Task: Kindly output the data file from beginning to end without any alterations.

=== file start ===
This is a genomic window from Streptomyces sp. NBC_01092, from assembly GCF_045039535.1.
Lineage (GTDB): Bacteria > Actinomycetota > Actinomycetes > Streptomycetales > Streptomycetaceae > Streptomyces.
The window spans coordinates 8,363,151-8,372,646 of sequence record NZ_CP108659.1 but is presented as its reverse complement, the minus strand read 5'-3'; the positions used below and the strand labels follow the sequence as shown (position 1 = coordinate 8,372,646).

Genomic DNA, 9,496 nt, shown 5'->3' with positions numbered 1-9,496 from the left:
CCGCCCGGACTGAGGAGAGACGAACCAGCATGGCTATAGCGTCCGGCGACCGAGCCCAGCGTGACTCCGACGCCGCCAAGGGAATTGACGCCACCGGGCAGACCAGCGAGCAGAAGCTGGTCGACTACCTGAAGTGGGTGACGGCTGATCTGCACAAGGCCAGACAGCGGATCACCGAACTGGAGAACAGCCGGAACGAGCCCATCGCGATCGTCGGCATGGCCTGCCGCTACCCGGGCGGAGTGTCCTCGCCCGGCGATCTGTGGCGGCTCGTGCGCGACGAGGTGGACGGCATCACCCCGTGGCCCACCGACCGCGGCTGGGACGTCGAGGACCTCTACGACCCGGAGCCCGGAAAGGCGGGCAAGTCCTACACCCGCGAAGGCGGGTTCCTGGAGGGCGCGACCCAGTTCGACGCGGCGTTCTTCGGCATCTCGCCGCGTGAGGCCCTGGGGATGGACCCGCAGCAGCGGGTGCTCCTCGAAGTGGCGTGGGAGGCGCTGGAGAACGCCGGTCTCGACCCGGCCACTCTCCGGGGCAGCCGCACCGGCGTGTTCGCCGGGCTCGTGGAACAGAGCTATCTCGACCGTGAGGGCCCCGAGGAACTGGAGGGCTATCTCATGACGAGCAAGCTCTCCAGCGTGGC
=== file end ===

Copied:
This is a genomic window from Streptomyces sp. NBC_01092, from assembly GCF_045039535.1.
Lineage (GTDB): Bacteria > Actinomycetota > Actinomycetes > Streptomycetales > Streptomycetaceae > Streptomyces.
The window spans coordinates 8,363,151-8,372,646 of sequence record NZ_CP108659.1 but is presented as its reverse complement, the minus strand read 5'-3'; the positions used below and the strand labels follow the sequence as shown (position 1 = coordinate 8,372,646).

Genomic DNA, 9,496 nt, shown 5'->3' with positions numbered 1-9,496 from the left:
CCGCCCGGACTGAGGAGAGACGAACCAGCATGGCTATAGCGTCCGGCGACCGAGCCCAGCGTGACTCCGACGCCGCCAAGGGAATTGACGCCACCGGGCAGACCAGCGAGCAGAAGCTGGTCGACTACCTGAAGTGGGTGACGGCTGATCTGCACAAGGCCAGACAGCGGATCACCGAACTGGAGAACAGCCGGAACGAGCCCATCGCGATCGTCGGCATGGCCTGCCGCTACCCGGGCGGAGTGTCCTCGCCCGGCGATCTGTGGCGGCTCGTGCGCGACGAGGTGGACGGCATCACCCCGTGGCCCACCGACCGCGGCTGGGACGTCGAGGACCTCTACGACCCGGAGCCCGGAAAGGCGGGCAAGTCCTACACCCGCGAAGGCGGGTTCCTGGAGGGCGCGACCCAGTTCGACGCGGCGTTCTTCGGCATCTCGCCGCGTGAGGCCCTGGGGATGGACCCGCAGCAGCGGGTGCTCCTCGAAGTGGCGTGGGAGGCGCTGGAGAACGCCGGTCTCGACCCGGCCACTCTCCGGGGCAGCCGCACCGGCGTGTTCGCCGGGCTCGTGGAACAGAGCTATCTCGACCGTGAGGGCCCCGAGGAACTGGAGGGCTATCTCATGACGAGCAAGCTCTCCAGCGTGGC